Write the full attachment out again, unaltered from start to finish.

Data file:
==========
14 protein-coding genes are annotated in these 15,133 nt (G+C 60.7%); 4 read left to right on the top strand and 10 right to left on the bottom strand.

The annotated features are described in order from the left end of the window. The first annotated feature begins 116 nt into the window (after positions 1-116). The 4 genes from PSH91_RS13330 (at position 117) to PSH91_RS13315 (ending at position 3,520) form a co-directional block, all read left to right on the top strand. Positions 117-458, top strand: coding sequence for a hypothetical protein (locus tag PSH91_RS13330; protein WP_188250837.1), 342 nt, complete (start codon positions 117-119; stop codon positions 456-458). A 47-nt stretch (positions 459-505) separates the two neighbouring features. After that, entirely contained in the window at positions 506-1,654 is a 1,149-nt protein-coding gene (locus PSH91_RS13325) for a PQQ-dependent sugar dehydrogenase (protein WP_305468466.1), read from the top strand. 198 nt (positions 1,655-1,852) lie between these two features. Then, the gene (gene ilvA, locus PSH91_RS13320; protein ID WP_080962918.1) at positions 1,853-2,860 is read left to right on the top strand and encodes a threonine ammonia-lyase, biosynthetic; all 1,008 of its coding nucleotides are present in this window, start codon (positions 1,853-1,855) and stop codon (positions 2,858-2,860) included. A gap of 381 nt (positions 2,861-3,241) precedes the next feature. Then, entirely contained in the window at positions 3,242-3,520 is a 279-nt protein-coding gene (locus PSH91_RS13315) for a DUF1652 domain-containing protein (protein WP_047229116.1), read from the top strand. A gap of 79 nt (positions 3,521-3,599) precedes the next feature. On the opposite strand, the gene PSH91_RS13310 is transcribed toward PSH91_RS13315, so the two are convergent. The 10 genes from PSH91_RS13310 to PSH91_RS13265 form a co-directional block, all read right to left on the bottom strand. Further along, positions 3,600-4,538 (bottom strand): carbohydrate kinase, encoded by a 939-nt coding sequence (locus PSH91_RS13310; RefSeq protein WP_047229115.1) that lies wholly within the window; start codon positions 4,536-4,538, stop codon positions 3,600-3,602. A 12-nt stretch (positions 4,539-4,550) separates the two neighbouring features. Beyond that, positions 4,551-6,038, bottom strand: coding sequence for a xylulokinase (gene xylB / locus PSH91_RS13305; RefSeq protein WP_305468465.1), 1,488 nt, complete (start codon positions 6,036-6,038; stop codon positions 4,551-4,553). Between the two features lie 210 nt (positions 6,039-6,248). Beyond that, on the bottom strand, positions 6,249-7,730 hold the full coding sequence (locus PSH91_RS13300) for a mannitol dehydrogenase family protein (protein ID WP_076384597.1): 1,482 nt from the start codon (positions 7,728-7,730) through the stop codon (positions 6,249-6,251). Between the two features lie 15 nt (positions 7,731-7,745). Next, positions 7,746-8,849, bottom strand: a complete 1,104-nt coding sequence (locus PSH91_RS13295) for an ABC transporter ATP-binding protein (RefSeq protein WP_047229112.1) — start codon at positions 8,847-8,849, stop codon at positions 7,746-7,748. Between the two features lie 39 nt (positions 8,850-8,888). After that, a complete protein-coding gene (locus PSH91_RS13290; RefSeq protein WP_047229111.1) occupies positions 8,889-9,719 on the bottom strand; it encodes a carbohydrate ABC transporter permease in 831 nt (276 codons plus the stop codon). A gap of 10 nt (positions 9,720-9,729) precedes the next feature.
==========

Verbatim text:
14 protein-coding genes are annotated in these 15,133 nt (G+C 60.7%); 4 read left to right on the top strand and 10 right to left on the bottom strand.

The annotated features are described in order from the left end of the window. The first annotated feature begins 116 nt into the window (after positions 1-116). The 4 genes from PSH91_RS13330 (at position 117) to PSH91_RS13315 (ending at position 3,520) form a co-directional block, all read left to right on the top strand. Positions 117-458, top strand: coding sequence for a hypothetical protein (locus tag PSH91_RS13330; protein WP_188250837.1), 342 nt, complete (start codon positions 117-119; stop codon positions 456-458). A 47-nt stretch (positions 459-505) separates the two neighbouring features. After that, entirely contained in the window at positions 506-1,654 is a 1,149-nt protein-coding gene (locus PSH91_RS13325) for a PQQ-dependent sugar dehydrogenase (protein WP_305468466.1), read from the top strand. 198 nt (positions 1,655-1,852) lie between these two features. Then, the gene (gene ilvA, locus PSH91_RS13320; protein ID WP_080962918.1) at positions 1,853-2,860 is read left to right on the top strand and encodes a threonine ammonia-lyase, biosynthetic; all 1,008 of its coding nucleotides are present in this window, start codon (positions 1,853-1,855) and stop codon (positions 2,858-2,860) included. A gap of 381 nt (positions 2,861-3,241) precedes the next feature. Then, entirely contained in the window at positions 3,242-3,520 is a 279-nt protein-coding gene (locus PSH91_RS13315) for a DUF1652 domain-containing protein (protein WP_047229116.1), read from the top strand. A gap of 79 nt (positions 3,521-3,599) precedes the next feature. On the opposite strand, the gene PSH91_RS13310 is transcribed toward PSH91_RS13315, so the two are convergent. The 10 genes from PSH91_RS13310 to PSH91_RS13265 form a co-directional block, all read right to left on the bottom strand. Further along, positions 3,600-4,538 (bottom strand): carbohydrate kinase, encoded by a 939-nt coding sequence (locus PSH91_RS13310; RefSeq protein WP_047229115.1) that lies wholly within the window; start codon positions 4,536-4,538, stop codon positions 3,600-3,602. A 12-nt stretch (positions 4,539-4,550) separates the two neighbouring features. Beyond that, positions 4,551-6,038, bottom strand: coding sequence for a xylulokinase (gene xylB / locus PSH91_RS13305; RefSeq protein WP_305468465.1), 1,488 nt, complete (start codon positions 6,036-6,038; stop codon positions 4,551-4,553). Between the two features lie 210 nt (positions 6,039-6,248). Beyond that, on the bottom strand, positions 6,249-7,730 hold the full coding sequence (locus PSH91_RS13300) for a mannitol dehydrogenase family protein (protein ID WP_076384597.1): 1,482 nt from the start codon (positions 7,728-7,730) through the stop codon (positions 6,249-6,251). Between the two features lie 15 nt (positions 7,731-7,745). Next, positions 7,746-8,849, bottom strand: a complete 1,104-nt coding sequence (locus PSH91_RS13295) for an ABC transporter ATP-binding protein (RefSeq protein WP_047229112.1) — start codon at positions 8,847-8,849, stop codon at positions 7,746-7,748. Between the two features lie 39 nt (positions 8,850-8,888). After that, a complete protein-coding gene (locus PSH91_RS13290; RefSeq protein WP_047229111.1) occupies positions 8,889-9,719 on the bottom strand; it encodes a carbohydrate ABC transporter permease in 831 nt (276 codons plus the stop codon). A gap of 10 nt (positions 9,720-9,729) precedes the next feature.